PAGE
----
This elegant, smartly-paced film turns Gluck’s Orfeo into a Dostoevskian study of a guilt-wracked misanthrope, portrayed by American countertenor Bejun Mehta.

Die Entführung aus dem Serail @ Hangar-7

We see the characters first in two boxes at an opera house. The five singers share a box and stare at the stage. But Konstanze’s eye is caught by a man in a box opposite: Bassa Selim (actor Tobias Moretti), who stares steadily at her and broods in voiceover at having lost her, his inspiration.

Richard Strauss: Notturno

Richard Strauss may be most closely associated with the soprano voice but this recording of a selection of the composer’s lieder by baritone Thomas Hampson is a welcome reminder that the rapt lyricism of Strauss’s settings can be rendered with equal beauty and character by the low male voice.

Bernarda Fink Sings Mahler Lieder

Bernarda Fink’s recording of Gustav Mahler’s Lieder is an important new release that includes outstanding performances of the composer’s well-known songs, along with compelling readings of some less-familiar ones.

Gergiev’s Das Rheingold

Das Rheingold launches what is perhaps the single most ambitious project in opera, Richard Wagner’s Der Ring des Nibelungen

Hänsel und Gretel

This live performance of Laurent Pelly’s Glyndebourne staging of Humperdinck’s affectionately regarded fairy tale opera, was recorded at Glyndebourne Opera House in July and August 2010, and the handsomely produced disc set — the discs are presented in a hard-backed, glossy-leaved book and supplemented by numerous production photographs and an informative article by Julian Johnson — is certainly stylish and unquestionably recommendable.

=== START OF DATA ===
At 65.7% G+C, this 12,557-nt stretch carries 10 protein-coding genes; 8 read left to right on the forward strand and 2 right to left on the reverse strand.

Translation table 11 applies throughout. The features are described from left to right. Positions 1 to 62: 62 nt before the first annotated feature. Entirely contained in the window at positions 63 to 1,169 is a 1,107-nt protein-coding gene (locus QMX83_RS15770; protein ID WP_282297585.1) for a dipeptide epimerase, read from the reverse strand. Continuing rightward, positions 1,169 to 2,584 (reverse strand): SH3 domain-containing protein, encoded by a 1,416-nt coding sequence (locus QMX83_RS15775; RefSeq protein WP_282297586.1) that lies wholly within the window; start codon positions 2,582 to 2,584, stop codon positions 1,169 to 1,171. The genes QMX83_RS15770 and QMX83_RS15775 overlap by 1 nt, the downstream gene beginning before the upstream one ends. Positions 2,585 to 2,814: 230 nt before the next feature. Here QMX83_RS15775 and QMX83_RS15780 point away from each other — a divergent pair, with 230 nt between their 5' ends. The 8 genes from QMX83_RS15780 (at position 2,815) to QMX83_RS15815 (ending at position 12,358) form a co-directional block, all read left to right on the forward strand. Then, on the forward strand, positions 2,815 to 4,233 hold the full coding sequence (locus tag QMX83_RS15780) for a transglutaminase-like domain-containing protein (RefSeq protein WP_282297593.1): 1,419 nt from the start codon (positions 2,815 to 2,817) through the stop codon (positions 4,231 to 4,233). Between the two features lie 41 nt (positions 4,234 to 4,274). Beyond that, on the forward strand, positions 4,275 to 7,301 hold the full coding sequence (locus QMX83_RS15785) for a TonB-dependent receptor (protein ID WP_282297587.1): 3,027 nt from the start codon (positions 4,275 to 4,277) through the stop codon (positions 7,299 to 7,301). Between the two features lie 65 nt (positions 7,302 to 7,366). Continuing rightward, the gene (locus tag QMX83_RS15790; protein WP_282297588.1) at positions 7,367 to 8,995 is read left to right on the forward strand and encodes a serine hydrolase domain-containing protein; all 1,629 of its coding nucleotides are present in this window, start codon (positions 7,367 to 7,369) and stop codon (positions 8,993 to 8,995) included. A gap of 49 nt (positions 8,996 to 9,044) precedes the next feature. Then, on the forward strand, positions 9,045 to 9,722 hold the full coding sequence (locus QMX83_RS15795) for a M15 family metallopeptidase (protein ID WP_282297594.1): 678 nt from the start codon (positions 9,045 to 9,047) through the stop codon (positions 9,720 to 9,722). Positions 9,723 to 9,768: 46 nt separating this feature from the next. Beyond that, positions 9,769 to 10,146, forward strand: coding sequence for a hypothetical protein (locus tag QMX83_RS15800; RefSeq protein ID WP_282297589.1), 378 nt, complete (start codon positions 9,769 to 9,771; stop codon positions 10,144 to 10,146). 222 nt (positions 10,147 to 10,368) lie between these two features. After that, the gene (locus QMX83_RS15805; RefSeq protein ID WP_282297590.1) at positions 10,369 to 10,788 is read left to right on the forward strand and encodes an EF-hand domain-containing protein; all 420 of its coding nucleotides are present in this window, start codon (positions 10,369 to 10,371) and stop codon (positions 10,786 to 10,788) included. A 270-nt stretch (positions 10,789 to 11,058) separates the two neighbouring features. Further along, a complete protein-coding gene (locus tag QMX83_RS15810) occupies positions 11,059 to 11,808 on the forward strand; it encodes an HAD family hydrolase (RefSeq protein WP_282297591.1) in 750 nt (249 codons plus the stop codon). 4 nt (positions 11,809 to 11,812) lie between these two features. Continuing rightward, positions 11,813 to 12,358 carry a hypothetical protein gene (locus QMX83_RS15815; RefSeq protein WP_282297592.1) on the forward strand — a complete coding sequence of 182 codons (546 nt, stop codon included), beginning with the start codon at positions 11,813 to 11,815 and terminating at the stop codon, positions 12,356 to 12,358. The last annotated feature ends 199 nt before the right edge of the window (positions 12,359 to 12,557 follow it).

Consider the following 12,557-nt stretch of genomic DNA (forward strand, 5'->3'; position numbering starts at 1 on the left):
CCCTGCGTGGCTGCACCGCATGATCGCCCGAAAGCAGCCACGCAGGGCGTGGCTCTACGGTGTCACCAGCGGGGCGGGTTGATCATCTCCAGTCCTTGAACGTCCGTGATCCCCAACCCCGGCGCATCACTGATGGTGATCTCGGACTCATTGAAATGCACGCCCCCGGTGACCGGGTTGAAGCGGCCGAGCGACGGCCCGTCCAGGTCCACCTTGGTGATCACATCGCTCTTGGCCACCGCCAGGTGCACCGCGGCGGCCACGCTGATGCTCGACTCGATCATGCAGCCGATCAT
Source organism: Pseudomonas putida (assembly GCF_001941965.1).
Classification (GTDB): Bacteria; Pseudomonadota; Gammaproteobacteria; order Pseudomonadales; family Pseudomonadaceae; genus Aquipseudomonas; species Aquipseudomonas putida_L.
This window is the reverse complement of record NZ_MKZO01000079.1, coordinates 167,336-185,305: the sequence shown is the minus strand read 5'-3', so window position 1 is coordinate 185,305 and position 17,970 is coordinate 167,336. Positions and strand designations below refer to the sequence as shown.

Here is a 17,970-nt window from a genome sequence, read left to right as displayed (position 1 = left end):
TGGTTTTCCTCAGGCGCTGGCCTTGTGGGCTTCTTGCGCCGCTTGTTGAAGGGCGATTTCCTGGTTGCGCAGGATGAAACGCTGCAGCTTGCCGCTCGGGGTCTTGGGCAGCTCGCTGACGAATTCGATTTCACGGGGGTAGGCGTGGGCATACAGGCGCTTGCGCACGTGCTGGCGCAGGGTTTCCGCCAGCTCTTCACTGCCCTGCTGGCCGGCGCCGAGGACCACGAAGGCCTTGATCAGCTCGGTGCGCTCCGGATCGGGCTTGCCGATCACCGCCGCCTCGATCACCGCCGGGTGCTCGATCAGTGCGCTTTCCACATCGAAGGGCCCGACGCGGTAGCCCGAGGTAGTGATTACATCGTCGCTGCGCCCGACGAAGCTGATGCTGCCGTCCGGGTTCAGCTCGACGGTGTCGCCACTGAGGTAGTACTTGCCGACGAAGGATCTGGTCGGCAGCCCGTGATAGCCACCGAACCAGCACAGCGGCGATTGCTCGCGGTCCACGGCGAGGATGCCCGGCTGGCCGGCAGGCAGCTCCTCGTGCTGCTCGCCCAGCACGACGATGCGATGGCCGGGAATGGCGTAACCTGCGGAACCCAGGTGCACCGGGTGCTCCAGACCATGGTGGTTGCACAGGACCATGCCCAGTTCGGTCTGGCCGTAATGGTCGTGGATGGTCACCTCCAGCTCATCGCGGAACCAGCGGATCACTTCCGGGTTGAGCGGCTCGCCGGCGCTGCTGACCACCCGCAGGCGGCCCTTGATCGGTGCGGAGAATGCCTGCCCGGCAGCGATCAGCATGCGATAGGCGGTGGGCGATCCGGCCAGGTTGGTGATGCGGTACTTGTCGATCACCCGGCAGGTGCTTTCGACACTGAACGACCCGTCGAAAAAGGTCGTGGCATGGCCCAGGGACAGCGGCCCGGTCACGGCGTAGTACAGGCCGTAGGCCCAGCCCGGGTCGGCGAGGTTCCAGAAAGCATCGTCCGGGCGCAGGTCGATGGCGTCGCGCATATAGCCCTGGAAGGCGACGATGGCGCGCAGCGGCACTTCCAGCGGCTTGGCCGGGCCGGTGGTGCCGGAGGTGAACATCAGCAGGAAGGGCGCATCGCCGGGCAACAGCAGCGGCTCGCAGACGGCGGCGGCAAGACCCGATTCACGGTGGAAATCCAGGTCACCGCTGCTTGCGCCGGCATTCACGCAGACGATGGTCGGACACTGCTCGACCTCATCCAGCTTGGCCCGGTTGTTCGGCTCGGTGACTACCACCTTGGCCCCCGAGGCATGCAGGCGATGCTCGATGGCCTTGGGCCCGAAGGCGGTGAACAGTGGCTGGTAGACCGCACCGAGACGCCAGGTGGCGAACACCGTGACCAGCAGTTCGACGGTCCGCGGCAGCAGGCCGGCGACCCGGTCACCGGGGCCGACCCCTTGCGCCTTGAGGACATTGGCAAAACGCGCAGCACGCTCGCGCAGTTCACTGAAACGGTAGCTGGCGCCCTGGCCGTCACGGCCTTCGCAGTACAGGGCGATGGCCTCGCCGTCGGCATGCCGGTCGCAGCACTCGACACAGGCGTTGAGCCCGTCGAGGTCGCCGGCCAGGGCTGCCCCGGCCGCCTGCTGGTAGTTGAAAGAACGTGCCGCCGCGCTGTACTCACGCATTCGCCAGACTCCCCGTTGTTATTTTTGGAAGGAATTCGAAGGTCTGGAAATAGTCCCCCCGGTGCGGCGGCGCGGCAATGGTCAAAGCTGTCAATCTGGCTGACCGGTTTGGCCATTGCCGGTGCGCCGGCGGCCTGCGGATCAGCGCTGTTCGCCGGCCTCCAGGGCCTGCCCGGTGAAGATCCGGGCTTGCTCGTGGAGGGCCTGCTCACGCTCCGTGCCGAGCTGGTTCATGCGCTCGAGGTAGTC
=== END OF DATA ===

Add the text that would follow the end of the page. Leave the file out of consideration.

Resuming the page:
Magdalena Kožená: Love and Longing

Recorded at a live performance in 2012, this CD brings together an eclectic selection of turn-of-the-century orchestral songs and affirms the extraordinary versatility, musicianship and technical accomplishment of mezzo-soprano Magdalena Kožená.

Once I was: Songs by Ricky Ian Gordon

Once I was: Songs by Ricky Ian Gordon features an assortment of songs by Ricky Ian Gordon interpreted by soprano Stacey Tappan, a longtime friend of the composer since their work on his opera Morning Star at the Lyric Opera of Chicago.

Amore e Tormento

Alfredo Kraus, one of the most astute artists in operatic history in terms of careful management of technique and vocal resources, once said in an interview that ‘you have to make a choice when you start to sing and decide whether you want to service the music, and be at the top of your art, or if you want to be a very popular tenor.’ 

Rivals—Arias for Farinelli & Co.

In generations past, an important singer’s first recording of Italian arias would almost invariably have included the music of Verdi. 



Angel Voices
14 Nov 2007

Libera — Angel Voices

"They are boys, and they sing, but don't call them choirboys. 'Libera' prefer to be called a vocal group — a real boy band, if you like."